By Pension and Benefits Editorial Staff
According to the “2019 PTO/Paid Parental Leave Programs & Practices Survey” conducted by WorldatWork with underwriting support from PTO Exchange, time off is a powerful tool to attract talent in today’s competitive labor market. The survey was conducted to better understand the paid time off practices of organizations and the use of paid parental leave programs that provide paid time off to new-parent employees.
Key findings regarding paid time off include:
- Most employees do not have to wait to take time off after starting a new job. Fifty-two percent of organizations allow immediate use of vacation time benefits, and 63 percent of organizations provide immediate use of PTO bank (pooled vacation, sick, personal) time benefits.
- Progressive employers are allowing paid time off alternatives. One in four employers allow employees to redirect unused paid time off. For example, a donation to colleagues who need it to utilize the time off instead of themselves (20 percent), to redirect the cash-value of unused time off to their 401(k) (2 percent) or to convert to a donation to a not-for-profit that is important to them (2 percent).
- A considerable number of employees do not maximize PTO—37 percent of employees do not use all of their PTO each year. However, employers that establish plan guidelines help promote usage of PTO benefits. For example, in organizations with “use it or lose it” policies, only 19 percent of employees lose some paid time off.
- Paid military service time and paid time to volunteer are on the rise, 49 percent as compared to 39 percent in 2014 and 35 percent as compared to 22 percent in 2014, respectively.
“While the survey shows that companies are beginning to offer flexibility around benefits, employees need choices that support their station in life. Allowing employees to self-direct their unused PTO for emergencies, 401(k)s, health savings accounts, student loans, or giving to a nonprofit or colleague they care about is important and provides generational equality to the employee community,” said PTO Exchange CEO Rob Whalen. “More companies need to view PTO as part of an overall employee compensation package which is earned and accrued through the process of their work, productivity and the value they deliver to the company and shareholders. Companies that view PTO in this way will lead in the war for top talent.”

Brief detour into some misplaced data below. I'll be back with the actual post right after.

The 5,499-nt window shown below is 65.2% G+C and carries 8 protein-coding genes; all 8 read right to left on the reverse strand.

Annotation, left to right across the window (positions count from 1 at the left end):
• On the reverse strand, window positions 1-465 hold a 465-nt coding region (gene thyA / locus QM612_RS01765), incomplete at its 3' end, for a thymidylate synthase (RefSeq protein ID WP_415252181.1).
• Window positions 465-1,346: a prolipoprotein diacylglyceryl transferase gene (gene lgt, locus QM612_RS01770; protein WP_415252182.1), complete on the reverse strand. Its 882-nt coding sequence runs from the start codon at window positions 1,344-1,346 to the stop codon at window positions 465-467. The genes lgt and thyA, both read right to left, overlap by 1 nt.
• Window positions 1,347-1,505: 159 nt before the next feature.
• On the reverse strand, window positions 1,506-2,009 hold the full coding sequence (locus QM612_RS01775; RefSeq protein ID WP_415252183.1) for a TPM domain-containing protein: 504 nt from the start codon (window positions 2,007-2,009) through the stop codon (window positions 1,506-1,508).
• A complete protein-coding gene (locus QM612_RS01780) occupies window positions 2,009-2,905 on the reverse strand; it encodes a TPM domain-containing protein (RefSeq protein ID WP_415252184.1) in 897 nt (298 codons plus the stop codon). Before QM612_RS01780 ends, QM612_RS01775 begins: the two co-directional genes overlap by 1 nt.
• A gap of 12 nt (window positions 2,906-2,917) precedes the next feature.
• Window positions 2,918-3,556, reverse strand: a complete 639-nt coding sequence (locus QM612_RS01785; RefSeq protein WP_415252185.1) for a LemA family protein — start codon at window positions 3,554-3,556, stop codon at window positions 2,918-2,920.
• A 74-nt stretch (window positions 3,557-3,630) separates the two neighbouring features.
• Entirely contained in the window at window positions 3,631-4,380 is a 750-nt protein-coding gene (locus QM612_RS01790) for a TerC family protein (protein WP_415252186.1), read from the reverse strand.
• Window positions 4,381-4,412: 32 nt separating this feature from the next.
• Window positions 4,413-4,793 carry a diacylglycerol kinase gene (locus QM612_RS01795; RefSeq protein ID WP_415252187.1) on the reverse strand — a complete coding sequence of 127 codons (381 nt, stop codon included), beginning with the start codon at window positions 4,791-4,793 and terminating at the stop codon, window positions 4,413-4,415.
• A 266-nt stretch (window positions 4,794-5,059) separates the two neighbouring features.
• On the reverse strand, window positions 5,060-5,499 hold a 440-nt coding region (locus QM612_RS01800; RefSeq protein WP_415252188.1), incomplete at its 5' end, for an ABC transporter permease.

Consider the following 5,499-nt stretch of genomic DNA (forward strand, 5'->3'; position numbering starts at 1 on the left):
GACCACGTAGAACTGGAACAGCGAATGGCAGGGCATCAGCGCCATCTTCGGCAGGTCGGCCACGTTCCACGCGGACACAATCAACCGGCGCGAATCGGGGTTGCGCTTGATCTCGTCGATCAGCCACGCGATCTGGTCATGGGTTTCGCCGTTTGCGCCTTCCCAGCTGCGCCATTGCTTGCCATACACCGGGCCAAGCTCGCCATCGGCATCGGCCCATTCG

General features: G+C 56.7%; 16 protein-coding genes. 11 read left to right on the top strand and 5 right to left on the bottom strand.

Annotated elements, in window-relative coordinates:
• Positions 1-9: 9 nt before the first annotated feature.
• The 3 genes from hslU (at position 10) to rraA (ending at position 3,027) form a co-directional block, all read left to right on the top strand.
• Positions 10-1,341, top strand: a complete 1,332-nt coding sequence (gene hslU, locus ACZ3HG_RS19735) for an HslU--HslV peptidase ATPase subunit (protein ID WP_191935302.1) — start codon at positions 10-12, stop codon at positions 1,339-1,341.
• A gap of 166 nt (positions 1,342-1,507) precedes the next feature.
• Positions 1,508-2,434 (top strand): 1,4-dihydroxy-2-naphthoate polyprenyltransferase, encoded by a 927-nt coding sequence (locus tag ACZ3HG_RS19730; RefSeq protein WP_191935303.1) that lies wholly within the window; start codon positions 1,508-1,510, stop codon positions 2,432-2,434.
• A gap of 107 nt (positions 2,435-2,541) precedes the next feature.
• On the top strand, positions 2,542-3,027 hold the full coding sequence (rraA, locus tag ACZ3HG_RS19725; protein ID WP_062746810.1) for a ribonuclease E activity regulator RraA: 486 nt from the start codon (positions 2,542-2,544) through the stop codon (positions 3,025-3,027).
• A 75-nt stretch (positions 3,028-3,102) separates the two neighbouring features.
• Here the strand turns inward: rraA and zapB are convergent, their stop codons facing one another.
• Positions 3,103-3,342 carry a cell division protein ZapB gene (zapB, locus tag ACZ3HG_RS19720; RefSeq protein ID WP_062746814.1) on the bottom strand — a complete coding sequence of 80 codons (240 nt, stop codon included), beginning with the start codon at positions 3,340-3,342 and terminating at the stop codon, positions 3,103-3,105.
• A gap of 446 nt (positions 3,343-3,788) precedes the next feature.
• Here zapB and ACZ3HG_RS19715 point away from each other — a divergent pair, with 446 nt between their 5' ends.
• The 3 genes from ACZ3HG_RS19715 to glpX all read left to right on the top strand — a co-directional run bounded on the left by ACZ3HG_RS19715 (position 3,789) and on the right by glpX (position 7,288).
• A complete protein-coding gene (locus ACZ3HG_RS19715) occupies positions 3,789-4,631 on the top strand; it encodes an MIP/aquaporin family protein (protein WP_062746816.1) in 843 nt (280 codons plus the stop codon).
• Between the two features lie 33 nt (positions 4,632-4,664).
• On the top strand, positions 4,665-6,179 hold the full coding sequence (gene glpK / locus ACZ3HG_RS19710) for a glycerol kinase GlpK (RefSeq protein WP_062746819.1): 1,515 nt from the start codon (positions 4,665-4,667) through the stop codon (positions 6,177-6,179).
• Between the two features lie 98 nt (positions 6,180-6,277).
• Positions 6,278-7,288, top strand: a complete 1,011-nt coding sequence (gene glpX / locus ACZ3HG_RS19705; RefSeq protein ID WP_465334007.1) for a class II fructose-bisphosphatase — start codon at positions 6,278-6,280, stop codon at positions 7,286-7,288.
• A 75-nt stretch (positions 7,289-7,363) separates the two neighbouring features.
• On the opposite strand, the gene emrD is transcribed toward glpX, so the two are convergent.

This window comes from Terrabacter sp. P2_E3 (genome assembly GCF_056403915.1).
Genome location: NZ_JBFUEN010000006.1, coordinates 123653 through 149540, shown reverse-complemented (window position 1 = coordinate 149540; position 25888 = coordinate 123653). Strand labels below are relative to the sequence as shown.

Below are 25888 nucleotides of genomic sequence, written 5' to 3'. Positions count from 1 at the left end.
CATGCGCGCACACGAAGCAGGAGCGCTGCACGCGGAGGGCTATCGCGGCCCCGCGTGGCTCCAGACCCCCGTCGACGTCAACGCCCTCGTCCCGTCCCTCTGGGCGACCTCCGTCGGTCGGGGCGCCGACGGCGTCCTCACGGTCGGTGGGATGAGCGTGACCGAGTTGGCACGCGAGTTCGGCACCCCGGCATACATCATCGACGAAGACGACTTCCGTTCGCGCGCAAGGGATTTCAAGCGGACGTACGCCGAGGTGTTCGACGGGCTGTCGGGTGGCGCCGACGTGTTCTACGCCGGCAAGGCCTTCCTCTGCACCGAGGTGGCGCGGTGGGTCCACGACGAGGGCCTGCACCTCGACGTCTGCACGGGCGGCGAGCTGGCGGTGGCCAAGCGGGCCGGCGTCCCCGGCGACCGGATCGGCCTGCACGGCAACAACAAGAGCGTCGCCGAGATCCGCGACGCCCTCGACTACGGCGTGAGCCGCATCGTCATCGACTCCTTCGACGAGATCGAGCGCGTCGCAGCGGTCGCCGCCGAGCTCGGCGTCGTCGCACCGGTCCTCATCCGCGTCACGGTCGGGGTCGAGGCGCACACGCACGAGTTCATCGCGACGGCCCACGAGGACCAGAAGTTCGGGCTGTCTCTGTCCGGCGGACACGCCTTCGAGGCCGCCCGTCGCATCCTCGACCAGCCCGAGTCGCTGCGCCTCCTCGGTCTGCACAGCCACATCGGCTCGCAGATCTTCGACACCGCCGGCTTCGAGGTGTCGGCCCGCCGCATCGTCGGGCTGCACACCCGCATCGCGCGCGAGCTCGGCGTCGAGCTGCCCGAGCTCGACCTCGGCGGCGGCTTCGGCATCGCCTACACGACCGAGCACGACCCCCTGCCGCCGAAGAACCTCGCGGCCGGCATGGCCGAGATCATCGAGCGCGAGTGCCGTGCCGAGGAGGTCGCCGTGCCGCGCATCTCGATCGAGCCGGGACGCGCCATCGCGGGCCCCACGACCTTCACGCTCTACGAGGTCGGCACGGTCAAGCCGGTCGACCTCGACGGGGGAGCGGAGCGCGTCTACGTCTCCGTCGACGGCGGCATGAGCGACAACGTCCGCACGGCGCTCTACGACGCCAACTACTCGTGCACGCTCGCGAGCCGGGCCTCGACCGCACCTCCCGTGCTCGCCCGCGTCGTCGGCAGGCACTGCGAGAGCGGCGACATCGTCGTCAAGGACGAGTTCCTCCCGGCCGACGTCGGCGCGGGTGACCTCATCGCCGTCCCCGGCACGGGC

The survey defines paid parental leave as paid leave for use by new parent employees to recover from the birth of a child and/or to care for or bond with a new child. Definition of “new-parent employee” (i.e., birth mother, father, domestic partner, adoptive parent, etc.) and qualifying circumstances (i.e., birth, adoption, foster placement, surrogacy birth, etc.) may vary and are covered in this survey. This paid parental leave is distinct from other paid leave programs. While using this type of paid leave, a new-parent employee does not need to use or exhaust other paid-time-off earnings or accruals such as vacation, sick time or personal leave or PTO; however, an employee may be able to use other earned/accrued paid time off after the paid parental leave benefit is exhausted, if organizational policy allows. Key findings regarding paid parental leave include:
- The United States is making inroads in expanding paid parental leave policies, and more than half of organizations offer paid parental leave programs separate from short-term disability.
- Family planning need not be influenced by employment tenure—65 percent of employers allow parental leave for employees who have been employed under one year.
- Paid parental leave is being used as a recruiting tool to entice potential Three in five organizations tout paid parental-leave programs to attract new employees.
- Part-time employees are increasingly eligible for parental benefits traditionally reserved for full-time employees. For example, in 2019, 57 percent of new-parent part-time employees are eligible for job-protected leave, as compared to 47 percent in 2016.
- Employees typically receive their full salary during parental leave. Pay during parental leave is most often full salary (78 percent), a mix of full salary and partial salary (16 percent) or partial salary (6 percent).
“This survey highlights a critical shift,” said Scott Cawood, President and CEO, WorldatWork. “Organizations that deliver benefits like paid time off, flexibility, and paid parental leave—benefits that provide a great work experience and a great life experience—are often valued higher by employees than other rewards like salary or health benefits. The rise in parental leave programs may be a result of state-led mandates, in addition to employers striving for differentiated benefits in a strained labor market—or possibly both. These programs have quickly become an important and expected part of the Total Rewards equation and are critical in maintaining an engaged and productive workforce.”
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